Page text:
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Stranahan Award Supports Medical College Of Ohio s Fledgling Bioinformatics Program


A $300,000 matching grant from Ohio’s Stranahan Foundation will help Toledo’s Medical College of Ohio establish its new program in bioinformatics and proteomics/genomics.

The grant, which the MCO must match within a year, follows a $2 million grant from the MCO’s philanthropic arm, the MCO Foundation, and Mercy Health Partners to establish the program in cooperation with the nearby University of Toledo and Bowling Green State University.

The three schools will work together to hire new faculty and to purchase and share new equipment.

Robert Blumenthal, a professor of microbiology and immunology at MCO who heads up the program, said that small institutions must work together in order to keep up with larger universities that have more funding to work with.

“We’re actively seeking to partner with other small schools or large schools, or industry or anyone else who’s interested to see what they can do in a smaller operation,” Blumenthal said.

The funding will be devoted to setting up a microarray facility, a teleconferencing room, and a bioinformatics computer lab at the MCO. Blumenthal said the computer lab will contain 21 seats plus an instructor’s station, “but the specific machinery and software is still up in the air.”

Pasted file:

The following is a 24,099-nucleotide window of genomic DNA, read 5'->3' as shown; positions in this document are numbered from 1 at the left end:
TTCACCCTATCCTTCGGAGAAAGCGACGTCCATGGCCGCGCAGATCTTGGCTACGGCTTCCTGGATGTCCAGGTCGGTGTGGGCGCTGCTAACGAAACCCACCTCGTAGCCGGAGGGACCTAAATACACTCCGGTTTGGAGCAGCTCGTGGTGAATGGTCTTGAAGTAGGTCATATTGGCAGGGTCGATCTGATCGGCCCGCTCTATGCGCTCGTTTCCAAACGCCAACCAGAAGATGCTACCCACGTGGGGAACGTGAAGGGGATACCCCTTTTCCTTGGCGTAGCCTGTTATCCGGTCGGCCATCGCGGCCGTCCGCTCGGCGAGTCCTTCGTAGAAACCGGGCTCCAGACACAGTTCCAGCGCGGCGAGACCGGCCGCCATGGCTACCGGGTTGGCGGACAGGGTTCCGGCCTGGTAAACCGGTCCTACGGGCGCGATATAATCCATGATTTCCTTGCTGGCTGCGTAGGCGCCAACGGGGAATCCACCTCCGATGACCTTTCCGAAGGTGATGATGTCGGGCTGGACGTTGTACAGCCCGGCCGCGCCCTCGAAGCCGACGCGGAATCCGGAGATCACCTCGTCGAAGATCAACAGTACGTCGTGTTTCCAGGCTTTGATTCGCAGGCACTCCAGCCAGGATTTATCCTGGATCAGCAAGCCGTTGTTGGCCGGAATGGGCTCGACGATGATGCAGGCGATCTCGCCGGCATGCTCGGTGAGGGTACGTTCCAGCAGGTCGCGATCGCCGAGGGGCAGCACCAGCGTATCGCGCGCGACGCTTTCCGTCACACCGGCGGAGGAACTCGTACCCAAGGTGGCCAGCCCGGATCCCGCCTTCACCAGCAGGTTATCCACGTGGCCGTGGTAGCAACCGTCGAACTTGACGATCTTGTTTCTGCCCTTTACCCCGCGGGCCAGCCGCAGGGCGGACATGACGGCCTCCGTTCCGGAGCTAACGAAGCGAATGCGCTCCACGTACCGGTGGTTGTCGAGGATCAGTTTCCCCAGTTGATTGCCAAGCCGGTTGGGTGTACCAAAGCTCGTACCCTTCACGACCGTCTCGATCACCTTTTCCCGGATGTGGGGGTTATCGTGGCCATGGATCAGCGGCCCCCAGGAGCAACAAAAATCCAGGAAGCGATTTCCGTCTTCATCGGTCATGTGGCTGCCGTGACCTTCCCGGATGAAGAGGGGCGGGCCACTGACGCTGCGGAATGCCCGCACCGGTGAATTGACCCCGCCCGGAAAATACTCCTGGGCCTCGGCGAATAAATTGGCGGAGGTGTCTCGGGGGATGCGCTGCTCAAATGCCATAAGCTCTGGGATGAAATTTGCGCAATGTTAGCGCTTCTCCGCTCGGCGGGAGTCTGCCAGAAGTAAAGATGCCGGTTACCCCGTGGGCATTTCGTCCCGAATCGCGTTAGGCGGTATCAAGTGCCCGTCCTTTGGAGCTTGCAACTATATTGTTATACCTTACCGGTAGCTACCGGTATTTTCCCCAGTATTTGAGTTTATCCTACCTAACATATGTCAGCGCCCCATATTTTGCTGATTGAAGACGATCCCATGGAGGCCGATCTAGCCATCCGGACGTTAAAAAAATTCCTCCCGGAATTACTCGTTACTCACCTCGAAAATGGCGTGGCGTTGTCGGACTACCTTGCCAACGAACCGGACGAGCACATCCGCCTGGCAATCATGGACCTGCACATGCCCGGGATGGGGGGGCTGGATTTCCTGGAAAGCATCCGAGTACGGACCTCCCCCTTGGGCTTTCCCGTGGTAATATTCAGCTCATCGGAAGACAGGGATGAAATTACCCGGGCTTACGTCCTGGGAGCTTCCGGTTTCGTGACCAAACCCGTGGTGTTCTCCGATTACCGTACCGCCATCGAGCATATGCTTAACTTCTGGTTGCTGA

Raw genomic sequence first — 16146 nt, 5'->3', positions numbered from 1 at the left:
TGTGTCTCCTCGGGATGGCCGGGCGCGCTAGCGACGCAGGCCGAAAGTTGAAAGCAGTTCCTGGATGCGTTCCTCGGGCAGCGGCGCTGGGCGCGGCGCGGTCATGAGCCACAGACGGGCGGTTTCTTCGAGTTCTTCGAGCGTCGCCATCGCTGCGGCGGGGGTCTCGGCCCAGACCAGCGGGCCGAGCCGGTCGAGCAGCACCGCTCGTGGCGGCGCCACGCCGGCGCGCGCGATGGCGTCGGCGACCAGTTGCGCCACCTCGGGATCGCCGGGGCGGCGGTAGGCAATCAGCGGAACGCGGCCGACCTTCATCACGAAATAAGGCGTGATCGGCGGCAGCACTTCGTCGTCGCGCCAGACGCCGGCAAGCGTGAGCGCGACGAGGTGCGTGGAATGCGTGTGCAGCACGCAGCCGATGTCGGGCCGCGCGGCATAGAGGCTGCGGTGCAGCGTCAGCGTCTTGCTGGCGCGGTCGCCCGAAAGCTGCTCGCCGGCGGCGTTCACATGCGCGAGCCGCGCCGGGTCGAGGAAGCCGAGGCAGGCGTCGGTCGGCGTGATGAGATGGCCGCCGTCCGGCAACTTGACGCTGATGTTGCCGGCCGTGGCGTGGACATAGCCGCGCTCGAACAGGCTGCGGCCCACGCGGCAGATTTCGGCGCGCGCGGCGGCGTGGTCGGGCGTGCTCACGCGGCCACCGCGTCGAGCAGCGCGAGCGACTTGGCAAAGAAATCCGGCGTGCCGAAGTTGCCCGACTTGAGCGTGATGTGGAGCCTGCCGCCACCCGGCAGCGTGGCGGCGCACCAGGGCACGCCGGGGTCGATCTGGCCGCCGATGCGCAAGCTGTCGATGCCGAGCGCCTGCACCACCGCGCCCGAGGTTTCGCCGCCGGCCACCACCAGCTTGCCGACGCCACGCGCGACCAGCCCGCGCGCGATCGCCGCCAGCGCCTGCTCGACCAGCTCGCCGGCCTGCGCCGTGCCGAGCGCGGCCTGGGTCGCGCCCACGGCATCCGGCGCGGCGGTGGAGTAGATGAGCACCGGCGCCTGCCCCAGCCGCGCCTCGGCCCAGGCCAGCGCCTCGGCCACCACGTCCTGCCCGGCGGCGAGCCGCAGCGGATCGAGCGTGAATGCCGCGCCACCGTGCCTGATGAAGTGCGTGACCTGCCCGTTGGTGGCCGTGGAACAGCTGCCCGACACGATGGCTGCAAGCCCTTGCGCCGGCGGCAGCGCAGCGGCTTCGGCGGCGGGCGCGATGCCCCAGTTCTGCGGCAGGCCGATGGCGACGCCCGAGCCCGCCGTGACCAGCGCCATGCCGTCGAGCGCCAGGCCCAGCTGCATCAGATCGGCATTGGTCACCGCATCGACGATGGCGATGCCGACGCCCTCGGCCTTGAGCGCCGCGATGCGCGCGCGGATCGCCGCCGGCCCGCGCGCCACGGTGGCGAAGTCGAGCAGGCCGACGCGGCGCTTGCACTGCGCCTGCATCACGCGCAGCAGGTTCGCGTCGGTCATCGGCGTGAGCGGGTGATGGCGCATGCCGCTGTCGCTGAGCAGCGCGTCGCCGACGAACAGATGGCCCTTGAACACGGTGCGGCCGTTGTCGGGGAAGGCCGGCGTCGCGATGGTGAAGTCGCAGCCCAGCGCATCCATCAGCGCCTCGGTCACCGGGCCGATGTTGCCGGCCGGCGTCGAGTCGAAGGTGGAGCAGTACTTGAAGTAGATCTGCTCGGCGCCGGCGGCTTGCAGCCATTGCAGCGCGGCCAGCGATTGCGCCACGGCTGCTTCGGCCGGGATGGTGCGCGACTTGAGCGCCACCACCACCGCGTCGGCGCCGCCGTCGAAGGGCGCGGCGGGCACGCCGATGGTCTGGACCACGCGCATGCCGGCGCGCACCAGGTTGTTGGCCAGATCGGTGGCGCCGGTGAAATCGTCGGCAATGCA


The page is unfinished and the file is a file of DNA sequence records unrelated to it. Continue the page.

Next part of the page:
This indecision is partly due to the fact that the Ohio Supercomputer Center is negotiating to provide enterprise bioinformatics applications to Ohio schools, Blumenthal said. “It’s worth our while to wait and get it from them free, or at low cost, if we can.”

In terms of in-house machines, “We’re probably going to go with a mix of Linux or G4s. Now with OS X being Unix-based, it’s a much more attractive option than it used to be,” said Blumenthal.

The MCO is seeking to hire two bioinformatics staff members at first, which will be augmented by one or two additional faculty at the University of Toledo and Bowling Green. The institutions will co-recruit these staffers, Blumenthal said, “so people will know they’re coming into an environment where they’ll have colleagues to work with.”

Steve Stranahan, president of the Stranahan Foundation, said this award is the foundation’s first bioinformatics grant. “Medical research was a prime area of interest for the founders of the Stranahan Foundation,” he said. “When we see something they would have done we jump on it.”

The Stranahan Foundation was created in 1944 by Frank and Robert Stranahan, founders of the Champion Spark Plug Company in Toledo, Ohio.

— BT

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